Whether monitoring applications hosted from the cloud, or internally, continuous performance improvement is necessary. Apps that perform better save time, allowing for greater upward expansion.

One way to streamline applications is through what’s known as load testing. What is Load Testing? Examples, tutorials, and more can be found at Stackify.com; according to the site, this practice is: “…an important component of the application development lifecycle. Without it, your application could fail miserably in real-world conditions.”

If you know your limitations in practice, you can keep usage from ever approaching or overcoming those thresholds in reality. You won’t lose money because an application froze through too many user requests. This is one of many tips; ten more will follow.

  1. Live activity monitoring/resolution of bottlenecks and issues: You’ll be able to see bottlenecks coming and divert resources to contain them. Sometimes that means switching servers (or cloud hosted networks) from which an app is hosted — whatever best serves your company.

  2. Secure and accelerate apps via reverse proxy server: Sometimes it isn’t the speed of your machine that’s causing things to slow, it’s the necessary delegation involved. Reverse proxy servers are designed to handle internet traffic. These can get rid of the “distractions” of online duties a server must perform, allowing it to concentrate on secure app delivery.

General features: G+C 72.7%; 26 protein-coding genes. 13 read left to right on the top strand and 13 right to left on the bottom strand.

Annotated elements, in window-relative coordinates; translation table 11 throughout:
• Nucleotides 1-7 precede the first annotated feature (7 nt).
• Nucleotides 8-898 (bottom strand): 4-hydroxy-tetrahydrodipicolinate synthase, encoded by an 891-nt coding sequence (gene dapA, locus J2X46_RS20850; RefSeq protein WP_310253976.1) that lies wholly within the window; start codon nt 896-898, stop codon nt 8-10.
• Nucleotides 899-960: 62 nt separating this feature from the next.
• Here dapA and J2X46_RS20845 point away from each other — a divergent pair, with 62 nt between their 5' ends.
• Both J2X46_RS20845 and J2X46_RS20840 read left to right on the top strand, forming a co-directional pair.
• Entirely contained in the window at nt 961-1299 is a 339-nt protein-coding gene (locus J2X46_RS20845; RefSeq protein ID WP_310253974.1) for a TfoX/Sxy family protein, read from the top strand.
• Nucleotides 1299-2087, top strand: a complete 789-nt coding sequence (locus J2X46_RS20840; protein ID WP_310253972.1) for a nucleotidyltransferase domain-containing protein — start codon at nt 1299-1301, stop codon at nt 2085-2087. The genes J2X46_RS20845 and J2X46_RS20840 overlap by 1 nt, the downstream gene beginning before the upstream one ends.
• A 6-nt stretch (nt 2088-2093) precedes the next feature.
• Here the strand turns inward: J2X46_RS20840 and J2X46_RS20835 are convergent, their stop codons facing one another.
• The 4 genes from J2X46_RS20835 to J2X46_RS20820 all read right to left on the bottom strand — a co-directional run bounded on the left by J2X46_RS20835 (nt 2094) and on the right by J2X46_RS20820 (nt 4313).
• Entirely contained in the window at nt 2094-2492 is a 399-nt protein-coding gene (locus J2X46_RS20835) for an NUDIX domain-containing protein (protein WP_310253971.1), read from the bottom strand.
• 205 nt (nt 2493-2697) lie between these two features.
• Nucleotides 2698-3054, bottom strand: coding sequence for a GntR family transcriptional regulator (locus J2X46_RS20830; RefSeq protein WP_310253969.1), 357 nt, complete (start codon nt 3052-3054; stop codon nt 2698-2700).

3. Tuning web servers for expanded performance: A web server won’t automatically be tuned for the best web application performance; that’s something you’re going to have to do proactively.

  4. Linux tuning to facilitate better performance: Linux underlies most systems, and if you want to fine-tune its performance in relation to your apps, three things you can do are: increase the number of connections it’s possible to put in the backlog queue, add file descriptors per connection, and establish ephemeral ports — that is: NGINX-derived temporary ports.

  5. Updating software versions; 2.0 – 3.0, etc.: Ensure software is the most recent version. If you’re using Generic Software v2.0, upgrade to v2.2.

  6. Caching of dynamic and static content: Cached data makes your web app look better because content gets to clients more quickly. This also reduces the load on the application/server.

  7. Addition of load balancing solutions: An example of a load balancer would be a reverse proxy server. There are different kinds of load balancers, look around to see what you can put into operation, and what best fits your business as well as the application you’re trying to maintain.

  8. SPDY or HTTP/2 implementation: In 2012, Google brought SPDY to the ‘net. It was supposed to be faster than HTTP/1.x. Now, based on SPDY, HTTP/2 has arrived and been approved. Basically, if you’re not on SPDY or HTTP/2, you should be.

  9. SSL/TLS optimization: SSL and TLS encrypt and secure transported data, increasing security as well as SERP-ranking, as Google gives such sites preference.

  10. Data compression: The more compressed the data, the better. Constantly search out effective ways to compress (and un-compress) data to see see performance results.


Optimized Applications

Data compression, optimization solutions, load balancers, content caches, software updates, Linux optimization, web server tuning, proxy servers, and activity monitoring can do wonders for your application. If you apply such optimization methods correctly, you’ll see the results you seek.